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- Free High-Speed Internet
- Room service
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TripAdvisor Reviews Helvetia Hotel St. Petersburg
Travel Blogs from St. Petersburg
... to, an hour later, I was being told by staff that my bags were actually still in London! Awesome news... I only had to spend another hour filling out 6 different forms, in Russian and English, so that was alright... Is there an emoticon for massive amounts of sarcasm?
Eventually, I made it out of the airport and to the taxi rank. The women at the desk told me it would cost me 900 roubles to get me to my destination. ...
... vodka still tasted like rocket fuel, the coffee same with the spoon standing up it was so strong. A far improvement than yesterday. A drive down the 8 lane Main Street seeing Roman Catholic, Lutheran, and Orthodox churches with department stores. Average salary is $1200/month and petrol is approx $1 per litre. Only 2 churches have been built in old Russian style and we visited the second after Peterhof, the Church of the Saviour on Spilled Blood (Resurrection) ...
The company wanted a building similar to the skyscraper that was then being constructed for them in New York. However, St. Petersburg's strict building codes dictated that no building could be higher than 23.5 meters at the cornice. Despite these limitations, the architect Pavel Syuzor managed to create a supremely elegant building that captured the spirit of the age, and featured a number ...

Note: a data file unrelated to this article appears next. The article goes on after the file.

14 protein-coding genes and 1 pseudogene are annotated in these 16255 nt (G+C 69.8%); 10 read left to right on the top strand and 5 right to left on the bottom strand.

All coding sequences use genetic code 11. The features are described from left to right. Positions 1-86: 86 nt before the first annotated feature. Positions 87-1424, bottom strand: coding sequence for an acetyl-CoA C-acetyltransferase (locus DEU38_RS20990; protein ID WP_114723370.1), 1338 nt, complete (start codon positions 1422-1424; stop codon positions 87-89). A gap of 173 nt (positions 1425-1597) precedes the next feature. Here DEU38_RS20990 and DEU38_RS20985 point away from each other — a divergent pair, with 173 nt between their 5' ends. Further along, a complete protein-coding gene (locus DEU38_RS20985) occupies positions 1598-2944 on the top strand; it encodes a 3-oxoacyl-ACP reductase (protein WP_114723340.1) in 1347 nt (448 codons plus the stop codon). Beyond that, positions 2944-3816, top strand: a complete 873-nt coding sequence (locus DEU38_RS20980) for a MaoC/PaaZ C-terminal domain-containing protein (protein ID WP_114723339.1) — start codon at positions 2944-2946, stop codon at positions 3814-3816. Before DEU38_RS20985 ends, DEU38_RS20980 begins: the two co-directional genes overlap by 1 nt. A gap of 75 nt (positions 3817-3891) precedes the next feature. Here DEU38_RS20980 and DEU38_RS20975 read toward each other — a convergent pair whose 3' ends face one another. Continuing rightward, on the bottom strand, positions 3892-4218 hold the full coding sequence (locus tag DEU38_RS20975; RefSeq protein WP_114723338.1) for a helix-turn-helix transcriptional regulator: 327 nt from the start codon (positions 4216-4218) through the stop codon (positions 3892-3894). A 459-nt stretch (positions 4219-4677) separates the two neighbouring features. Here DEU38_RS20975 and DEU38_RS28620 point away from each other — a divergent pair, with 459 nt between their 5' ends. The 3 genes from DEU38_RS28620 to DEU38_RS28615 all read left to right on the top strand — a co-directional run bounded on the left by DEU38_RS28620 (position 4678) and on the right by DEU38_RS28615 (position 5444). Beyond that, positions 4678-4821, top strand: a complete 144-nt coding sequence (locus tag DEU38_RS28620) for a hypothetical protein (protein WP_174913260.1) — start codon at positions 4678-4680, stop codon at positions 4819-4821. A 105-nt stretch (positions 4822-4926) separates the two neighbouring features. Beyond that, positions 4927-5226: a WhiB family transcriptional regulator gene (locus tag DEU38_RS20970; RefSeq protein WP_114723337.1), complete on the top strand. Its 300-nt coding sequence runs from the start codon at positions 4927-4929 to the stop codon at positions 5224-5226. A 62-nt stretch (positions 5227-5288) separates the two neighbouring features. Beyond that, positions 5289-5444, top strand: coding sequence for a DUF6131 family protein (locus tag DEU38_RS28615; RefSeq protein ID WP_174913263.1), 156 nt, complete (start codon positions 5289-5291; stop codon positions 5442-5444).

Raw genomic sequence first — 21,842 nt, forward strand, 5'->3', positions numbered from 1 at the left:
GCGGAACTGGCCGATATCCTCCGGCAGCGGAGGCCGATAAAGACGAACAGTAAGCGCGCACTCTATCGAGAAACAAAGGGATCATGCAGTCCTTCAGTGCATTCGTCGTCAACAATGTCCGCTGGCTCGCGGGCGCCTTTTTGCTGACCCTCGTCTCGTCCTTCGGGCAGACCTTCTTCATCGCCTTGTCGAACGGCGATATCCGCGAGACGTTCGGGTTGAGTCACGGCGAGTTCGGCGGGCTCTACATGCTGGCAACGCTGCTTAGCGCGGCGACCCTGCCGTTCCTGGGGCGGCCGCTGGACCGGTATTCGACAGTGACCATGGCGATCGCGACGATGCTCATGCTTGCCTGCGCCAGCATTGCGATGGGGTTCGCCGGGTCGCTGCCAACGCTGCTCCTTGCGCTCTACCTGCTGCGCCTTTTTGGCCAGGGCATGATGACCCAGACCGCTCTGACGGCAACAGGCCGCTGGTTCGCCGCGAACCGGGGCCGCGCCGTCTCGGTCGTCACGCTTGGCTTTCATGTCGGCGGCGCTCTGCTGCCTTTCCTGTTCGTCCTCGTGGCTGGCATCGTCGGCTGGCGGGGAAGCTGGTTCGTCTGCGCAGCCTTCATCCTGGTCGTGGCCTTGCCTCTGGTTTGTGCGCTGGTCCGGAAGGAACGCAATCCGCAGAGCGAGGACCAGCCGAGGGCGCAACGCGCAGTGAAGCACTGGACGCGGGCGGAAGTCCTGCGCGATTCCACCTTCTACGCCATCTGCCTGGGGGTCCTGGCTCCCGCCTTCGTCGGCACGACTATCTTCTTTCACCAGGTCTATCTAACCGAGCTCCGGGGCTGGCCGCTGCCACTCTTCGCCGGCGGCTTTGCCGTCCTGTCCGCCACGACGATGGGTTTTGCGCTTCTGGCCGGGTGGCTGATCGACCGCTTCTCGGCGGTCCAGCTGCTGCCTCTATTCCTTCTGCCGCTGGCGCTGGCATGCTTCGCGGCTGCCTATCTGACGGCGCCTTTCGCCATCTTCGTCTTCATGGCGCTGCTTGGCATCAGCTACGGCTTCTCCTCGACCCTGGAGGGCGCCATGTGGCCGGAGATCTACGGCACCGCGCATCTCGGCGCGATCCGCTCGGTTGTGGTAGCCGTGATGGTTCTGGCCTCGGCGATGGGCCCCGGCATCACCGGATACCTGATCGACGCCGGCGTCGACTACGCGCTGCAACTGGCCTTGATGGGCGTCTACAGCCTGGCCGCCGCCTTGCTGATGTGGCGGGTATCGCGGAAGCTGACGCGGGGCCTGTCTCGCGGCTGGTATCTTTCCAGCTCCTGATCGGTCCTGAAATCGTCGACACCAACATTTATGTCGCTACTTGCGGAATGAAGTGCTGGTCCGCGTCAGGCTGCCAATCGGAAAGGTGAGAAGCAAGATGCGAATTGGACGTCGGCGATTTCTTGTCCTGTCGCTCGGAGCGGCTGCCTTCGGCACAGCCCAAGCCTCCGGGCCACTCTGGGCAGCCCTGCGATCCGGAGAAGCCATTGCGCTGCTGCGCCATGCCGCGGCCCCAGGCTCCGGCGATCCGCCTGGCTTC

... which is a palace and gardens, we didn’t do the palace, but did the gardens, so many fountains and just amazing. They had joke fountains which the kids are told you have to find a special stone to stand on and then the water will come, it’s not true there is a man sitting there with a button, but so funny to watch. Again fantastic weather so the kids were all getting wet in their clothes. There was another lane where if you were late to dinner with ...
... you were under the mushroom, 'trapping' you underneath unless you got wet ducking out. The third was perhaps the most fun of all - a very innocent looking "field" of cobblestone with tiny fountains flowing along the perimeter.
We couldn't remember exactly how it worked other than you had to walk the correct path to avoid getting soaked. The best joke was how we found it exactly how it worked and the manner it unfolded. Call him the button pusher, and perhaps one of the most ...